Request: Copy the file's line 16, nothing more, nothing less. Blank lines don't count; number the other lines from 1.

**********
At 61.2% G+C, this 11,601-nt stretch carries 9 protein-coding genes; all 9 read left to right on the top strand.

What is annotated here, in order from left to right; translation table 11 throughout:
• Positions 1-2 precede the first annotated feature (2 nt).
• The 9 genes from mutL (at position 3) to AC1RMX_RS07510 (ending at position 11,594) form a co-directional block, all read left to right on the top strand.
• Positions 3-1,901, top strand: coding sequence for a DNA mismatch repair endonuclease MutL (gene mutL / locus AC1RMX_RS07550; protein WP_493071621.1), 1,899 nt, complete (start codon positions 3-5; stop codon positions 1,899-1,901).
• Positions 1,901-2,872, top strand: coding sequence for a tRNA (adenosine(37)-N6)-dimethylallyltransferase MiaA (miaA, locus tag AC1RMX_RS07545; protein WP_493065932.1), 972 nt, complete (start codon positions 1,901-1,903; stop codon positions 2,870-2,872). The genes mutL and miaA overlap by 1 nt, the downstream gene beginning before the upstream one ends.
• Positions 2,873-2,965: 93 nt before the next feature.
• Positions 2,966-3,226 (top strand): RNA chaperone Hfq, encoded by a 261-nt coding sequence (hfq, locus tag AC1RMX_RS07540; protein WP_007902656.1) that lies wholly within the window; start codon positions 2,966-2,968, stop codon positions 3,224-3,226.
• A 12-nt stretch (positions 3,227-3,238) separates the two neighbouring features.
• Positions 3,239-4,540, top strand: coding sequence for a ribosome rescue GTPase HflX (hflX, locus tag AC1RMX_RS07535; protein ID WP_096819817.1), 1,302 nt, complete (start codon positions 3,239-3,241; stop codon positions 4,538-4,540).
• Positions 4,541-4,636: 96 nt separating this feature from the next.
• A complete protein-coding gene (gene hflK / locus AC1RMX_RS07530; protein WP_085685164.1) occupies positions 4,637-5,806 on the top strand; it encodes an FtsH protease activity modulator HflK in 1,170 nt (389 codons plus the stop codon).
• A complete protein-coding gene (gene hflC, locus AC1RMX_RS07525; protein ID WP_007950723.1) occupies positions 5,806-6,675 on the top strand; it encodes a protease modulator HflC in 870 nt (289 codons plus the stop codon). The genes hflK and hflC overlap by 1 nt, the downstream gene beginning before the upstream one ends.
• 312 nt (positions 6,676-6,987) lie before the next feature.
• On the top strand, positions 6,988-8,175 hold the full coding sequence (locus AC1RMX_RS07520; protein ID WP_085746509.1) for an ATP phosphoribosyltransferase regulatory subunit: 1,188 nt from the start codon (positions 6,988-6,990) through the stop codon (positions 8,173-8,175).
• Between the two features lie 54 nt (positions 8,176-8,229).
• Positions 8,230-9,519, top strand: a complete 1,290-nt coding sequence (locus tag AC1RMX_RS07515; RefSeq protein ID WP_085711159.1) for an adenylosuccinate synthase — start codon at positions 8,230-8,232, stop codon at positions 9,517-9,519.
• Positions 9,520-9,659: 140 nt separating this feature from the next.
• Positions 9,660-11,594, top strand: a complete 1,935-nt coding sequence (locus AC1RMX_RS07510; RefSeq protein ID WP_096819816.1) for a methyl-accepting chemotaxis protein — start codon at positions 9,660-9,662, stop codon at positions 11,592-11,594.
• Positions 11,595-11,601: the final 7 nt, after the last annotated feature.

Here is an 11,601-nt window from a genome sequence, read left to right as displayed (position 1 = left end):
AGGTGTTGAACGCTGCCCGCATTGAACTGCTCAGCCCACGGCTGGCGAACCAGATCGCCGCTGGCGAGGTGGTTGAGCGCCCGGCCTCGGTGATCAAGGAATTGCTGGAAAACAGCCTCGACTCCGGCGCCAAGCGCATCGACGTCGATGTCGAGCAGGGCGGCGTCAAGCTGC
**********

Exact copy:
• Between the two features lie 54 nt (positions 8,176-8,229).